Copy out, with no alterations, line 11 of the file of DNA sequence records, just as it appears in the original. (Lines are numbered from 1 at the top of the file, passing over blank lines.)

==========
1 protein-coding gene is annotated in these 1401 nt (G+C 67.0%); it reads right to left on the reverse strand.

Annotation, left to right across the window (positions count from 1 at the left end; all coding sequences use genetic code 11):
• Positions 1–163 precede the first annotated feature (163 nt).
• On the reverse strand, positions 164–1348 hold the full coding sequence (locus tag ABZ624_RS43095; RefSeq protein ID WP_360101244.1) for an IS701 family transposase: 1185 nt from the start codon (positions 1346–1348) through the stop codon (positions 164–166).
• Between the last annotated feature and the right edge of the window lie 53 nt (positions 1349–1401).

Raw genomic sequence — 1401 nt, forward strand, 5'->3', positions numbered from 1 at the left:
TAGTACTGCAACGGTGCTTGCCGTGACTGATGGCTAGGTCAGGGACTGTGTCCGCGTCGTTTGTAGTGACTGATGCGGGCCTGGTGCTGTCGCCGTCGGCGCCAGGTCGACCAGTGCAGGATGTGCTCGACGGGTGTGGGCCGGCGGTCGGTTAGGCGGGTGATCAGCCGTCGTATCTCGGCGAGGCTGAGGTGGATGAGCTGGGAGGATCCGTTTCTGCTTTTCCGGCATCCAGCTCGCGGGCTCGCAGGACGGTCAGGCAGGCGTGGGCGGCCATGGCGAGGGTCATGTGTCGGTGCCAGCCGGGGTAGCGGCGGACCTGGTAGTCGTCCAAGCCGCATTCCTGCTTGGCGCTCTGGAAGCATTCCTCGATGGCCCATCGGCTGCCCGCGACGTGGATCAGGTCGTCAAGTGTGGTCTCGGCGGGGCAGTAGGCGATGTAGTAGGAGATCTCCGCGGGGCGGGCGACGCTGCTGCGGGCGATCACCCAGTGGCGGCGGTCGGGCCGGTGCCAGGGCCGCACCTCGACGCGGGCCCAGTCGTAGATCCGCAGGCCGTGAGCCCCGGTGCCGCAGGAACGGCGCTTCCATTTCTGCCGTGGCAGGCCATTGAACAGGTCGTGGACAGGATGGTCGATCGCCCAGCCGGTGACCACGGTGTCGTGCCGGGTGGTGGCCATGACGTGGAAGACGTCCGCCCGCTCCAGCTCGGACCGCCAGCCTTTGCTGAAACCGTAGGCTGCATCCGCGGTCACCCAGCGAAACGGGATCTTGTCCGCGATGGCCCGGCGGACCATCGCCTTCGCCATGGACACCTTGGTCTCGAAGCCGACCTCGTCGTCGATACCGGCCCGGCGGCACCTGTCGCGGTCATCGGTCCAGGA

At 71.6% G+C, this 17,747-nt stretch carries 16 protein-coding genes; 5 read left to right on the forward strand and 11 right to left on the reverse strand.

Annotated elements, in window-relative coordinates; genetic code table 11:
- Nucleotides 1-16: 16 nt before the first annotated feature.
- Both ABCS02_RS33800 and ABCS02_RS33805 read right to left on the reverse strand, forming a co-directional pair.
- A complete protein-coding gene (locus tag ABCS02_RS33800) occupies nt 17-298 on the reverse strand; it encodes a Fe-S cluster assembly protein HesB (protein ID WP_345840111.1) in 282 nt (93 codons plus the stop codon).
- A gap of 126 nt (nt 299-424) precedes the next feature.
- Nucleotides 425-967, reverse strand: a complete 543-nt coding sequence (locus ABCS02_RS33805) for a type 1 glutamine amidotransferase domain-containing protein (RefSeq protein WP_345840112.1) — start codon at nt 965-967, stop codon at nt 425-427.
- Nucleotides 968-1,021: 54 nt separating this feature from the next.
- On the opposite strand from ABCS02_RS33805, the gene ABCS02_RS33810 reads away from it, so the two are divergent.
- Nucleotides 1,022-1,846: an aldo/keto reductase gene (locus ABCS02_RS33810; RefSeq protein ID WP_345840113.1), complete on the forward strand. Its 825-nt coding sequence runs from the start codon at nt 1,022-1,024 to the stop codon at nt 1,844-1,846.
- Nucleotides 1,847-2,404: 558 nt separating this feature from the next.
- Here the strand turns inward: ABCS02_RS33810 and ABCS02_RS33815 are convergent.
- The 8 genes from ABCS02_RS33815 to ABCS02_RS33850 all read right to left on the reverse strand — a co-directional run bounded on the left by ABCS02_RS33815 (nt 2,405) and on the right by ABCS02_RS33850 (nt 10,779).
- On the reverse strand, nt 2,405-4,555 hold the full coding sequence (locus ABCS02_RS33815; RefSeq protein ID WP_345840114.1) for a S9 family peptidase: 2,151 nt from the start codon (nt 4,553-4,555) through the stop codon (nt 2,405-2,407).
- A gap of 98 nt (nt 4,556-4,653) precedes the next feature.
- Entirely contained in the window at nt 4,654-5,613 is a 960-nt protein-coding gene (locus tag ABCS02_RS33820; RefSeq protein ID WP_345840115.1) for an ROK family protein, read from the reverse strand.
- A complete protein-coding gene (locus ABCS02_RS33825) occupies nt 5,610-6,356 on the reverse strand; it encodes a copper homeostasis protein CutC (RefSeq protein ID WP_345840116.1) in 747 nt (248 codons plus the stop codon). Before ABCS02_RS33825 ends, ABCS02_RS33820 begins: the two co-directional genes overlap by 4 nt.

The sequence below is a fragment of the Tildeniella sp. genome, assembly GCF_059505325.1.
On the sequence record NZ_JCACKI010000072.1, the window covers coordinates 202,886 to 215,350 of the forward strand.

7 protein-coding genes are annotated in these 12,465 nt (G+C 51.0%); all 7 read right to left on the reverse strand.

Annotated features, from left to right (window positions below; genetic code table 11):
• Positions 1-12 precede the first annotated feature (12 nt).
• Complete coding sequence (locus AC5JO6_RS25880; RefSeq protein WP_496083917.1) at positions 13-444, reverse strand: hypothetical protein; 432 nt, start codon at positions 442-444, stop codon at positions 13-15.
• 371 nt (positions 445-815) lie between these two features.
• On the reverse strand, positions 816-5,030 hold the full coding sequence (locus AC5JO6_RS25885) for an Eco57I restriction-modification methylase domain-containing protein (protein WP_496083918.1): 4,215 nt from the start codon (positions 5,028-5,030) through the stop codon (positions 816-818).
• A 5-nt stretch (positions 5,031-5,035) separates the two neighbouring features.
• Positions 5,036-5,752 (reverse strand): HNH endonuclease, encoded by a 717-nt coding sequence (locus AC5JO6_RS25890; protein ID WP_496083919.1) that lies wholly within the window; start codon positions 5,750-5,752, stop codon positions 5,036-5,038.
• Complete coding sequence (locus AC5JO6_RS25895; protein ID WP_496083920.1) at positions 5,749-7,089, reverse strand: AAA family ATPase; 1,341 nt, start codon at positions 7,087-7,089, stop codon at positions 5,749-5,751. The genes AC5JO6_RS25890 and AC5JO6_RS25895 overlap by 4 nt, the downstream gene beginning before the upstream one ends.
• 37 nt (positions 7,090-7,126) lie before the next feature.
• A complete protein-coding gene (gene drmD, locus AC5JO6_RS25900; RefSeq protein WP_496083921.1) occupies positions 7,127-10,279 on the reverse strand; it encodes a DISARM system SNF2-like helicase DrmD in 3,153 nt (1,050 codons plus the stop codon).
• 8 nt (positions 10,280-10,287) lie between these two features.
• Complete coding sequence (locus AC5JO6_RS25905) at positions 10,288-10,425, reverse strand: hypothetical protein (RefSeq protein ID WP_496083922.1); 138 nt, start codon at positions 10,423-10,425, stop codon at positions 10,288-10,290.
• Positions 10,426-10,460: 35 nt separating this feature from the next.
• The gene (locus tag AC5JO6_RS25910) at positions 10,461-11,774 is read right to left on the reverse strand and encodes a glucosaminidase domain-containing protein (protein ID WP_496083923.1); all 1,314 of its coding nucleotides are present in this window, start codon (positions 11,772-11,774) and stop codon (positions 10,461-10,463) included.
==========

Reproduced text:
- Both ABCS02_RS33800 and ABCS02_RS33805 read right to left on the reverse strand, forming a co-directional pair.